fiififliifi Patented May 16, 1957 These and other features of the invention are more fully discussed in connection with the following detailed description of the drawing in which:
FIG. 1 is a sectional side view of an exemplary timed release coupling apparatus in which the features of this invention are embodied; and
FIG. 2 is a sectional side view of a major portion of the coupling apparatus with its release mechanism in its operated condition for performing the uncoupling operat1on.
The exemplary embodiment of the coupling apparatus of this invention is shown in FIG. 1 to comprise an upper body or linking member 1 and a lower body or linking member 2. The linking members 1 and 2 are each prm vided with means defining a hole 3 and 4, respectively, through which ropes or cables can be inserted for attaching the linking members 1 and 2 to the particular objects that are to be coupled together. For example, the lowering device, mentioned above, can be fastened to the upper linking member 1 by means of a cable which can be inserted through the hole 3. Similarly, the above mentioned electronic device can be secured to the lower linking member 2 by means of a rope which can be inserted through the hole 4. Thus, the means defining the hole 3 constitute supporting or suspending means while the means defining the hole 4- constitute load-attaching means.
The linking members 1 and 2 are made of suitably strong material, such as steel, and are essentially cylindrical in shape except that, as was just stated, each has a closed end for providing means defining the holes 3 and 4. As is shown in FIG. 1, the lower linking member 2 has a larger diameter than the upper linking member 1 so that its open end portion can encompass the open end portion of the upper linking member 1. It is to be noted that the internal diameter of the lower member 2 exceeds the outer diameter of the upper member 1 by only a very small amount so as to produce a close sliding fit between the two members 1 and 2. Thus, the upper member 1 can slide into the lower member 2 in a manner similar to that in which one section of a telescope slides into another section.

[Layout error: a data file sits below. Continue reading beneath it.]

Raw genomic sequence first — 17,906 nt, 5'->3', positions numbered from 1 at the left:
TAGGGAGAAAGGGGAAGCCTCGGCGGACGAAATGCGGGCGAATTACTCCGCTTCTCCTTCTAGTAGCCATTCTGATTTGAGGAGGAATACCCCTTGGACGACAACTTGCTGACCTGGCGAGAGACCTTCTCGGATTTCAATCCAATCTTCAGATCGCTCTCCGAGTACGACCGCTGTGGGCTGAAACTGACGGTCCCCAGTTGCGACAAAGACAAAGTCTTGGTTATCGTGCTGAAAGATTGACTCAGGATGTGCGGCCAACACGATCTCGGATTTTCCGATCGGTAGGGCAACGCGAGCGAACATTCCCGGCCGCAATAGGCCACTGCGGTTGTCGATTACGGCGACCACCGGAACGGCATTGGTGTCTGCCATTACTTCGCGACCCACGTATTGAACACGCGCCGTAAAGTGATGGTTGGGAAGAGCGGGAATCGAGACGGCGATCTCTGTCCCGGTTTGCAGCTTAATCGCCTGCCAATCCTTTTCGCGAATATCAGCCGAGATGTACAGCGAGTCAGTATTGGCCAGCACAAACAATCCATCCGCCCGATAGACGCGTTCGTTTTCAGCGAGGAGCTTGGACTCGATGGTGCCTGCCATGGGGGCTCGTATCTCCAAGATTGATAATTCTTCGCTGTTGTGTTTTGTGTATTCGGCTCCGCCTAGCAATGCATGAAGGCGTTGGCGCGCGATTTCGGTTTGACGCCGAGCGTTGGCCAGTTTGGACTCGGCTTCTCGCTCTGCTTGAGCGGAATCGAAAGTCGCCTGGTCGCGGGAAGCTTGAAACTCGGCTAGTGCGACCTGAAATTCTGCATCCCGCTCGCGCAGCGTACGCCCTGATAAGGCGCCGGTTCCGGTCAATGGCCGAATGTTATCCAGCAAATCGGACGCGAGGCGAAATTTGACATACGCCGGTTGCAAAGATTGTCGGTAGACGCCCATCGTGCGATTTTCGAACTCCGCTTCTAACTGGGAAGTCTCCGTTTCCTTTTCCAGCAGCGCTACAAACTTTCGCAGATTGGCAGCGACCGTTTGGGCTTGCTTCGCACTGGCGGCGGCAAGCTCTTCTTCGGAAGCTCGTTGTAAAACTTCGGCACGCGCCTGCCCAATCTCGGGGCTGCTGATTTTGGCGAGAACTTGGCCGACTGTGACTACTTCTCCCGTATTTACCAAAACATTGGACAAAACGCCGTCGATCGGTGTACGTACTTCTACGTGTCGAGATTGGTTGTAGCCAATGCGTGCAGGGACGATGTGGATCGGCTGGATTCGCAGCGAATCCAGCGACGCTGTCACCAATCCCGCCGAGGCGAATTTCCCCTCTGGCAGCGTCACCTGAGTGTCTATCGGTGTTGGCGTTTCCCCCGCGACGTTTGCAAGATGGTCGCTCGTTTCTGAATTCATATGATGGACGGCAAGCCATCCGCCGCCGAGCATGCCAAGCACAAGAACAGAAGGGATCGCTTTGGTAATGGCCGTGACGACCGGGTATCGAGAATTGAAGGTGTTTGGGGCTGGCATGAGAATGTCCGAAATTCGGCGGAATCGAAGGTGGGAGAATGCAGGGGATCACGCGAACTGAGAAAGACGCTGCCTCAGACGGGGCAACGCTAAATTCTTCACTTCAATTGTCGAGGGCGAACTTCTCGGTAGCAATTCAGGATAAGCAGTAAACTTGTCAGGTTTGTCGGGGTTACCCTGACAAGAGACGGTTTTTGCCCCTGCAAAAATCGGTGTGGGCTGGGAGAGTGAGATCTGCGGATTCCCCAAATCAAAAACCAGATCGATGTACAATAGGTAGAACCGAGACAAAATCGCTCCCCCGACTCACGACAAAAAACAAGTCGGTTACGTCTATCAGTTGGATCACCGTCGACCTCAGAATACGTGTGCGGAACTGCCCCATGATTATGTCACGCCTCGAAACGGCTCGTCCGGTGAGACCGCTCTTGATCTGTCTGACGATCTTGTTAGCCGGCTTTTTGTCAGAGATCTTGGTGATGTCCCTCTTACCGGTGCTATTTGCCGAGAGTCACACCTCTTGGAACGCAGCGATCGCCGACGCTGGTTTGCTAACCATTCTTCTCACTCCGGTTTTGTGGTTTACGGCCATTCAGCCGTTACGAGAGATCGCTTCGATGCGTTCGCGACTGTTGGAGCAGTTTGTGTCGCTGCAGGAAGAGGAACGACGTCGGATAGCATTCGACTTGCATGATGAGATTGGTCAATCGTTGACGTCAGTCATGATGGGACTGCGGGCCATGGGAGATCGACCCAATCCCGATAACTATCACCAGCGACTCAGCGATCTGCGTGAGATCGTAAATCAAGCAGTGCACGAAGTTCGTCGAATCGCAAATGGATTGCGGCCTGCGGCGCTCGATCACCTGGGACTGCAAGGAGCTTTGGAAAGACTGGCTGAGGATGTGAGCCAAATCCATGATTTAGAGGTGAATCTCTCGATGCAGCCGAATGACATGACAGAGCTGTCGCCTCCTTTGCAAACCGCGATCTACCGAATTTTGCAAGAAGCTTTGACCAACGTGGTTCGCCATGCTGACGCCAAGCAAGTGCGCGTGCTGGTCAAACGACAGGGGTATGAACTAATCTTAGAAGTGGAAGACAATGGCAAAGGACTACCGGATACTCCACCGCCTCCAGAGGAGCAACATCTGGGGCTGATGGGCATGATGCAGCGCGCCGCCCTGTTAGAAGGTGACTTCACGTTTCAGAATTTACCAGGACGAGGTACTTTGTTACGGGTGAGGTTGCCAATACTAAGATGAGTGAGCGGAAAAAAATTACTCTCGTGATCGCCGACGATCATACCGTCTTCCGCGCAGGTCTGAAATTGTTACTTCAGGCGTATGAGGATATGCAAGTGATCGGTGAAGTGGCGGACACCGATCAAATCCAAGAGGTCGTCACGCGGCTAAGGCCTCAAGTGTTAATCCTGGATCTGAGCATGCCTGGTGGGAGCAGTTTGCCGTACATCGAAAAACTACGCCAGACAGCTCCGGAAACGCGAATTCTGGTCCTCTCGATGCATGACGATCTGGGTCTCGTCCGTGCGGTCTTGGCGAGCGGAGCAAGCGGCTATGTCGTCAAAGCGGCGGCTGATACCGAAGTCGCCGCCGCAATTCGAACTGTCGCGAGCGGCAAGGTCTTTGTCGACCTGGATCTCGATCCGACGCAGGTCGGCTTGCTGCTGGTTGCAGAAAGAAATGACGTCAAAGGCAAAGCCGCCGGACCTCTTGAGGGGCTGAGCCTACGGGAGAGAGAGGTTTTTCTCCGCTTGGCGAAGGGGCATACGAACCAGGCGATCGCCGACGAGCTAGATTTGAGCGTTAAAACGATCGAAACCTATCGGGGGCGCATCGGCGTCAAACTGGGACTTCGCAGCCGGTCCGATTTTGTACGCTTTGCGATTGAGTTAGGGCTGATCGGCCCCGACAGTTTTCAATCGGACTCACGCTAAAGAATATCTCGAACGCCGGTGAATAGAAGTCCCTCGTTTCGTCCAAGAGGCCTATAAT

If desired, a circumferential groove 5 may be cut in the outer surface of the upper member 1 and a similar groove 6 can be cut in the inside surface of the lower member 2, as is best shown in FIG. 2. A conventional O ring seal 7 may be placed in the grooves 5 and 6 at the time when the linking members 1 and 2 are joined together. This would serve to prevent water from entering the chamber formed by the connected interiors of the members 1 and 2.
After the lower portion of the upper linking member 1 has been inserted into the open end of the upper portion of the lower linking member 2, the members 1 and 2 are held or fastened together by means which include one or more locking members. In this embodiment of the invention, the locking members are constituted by balls 8 and 9 which are made of a suitable material, such as hard steel. It is to be understood that the invention is not limited to the use of two balls 8 and 9 but could instead employ a larger number or only one. The number of balls that are chosen to be used determines their size because they should be sufirciently strong to withstand the shear force exerted by the load.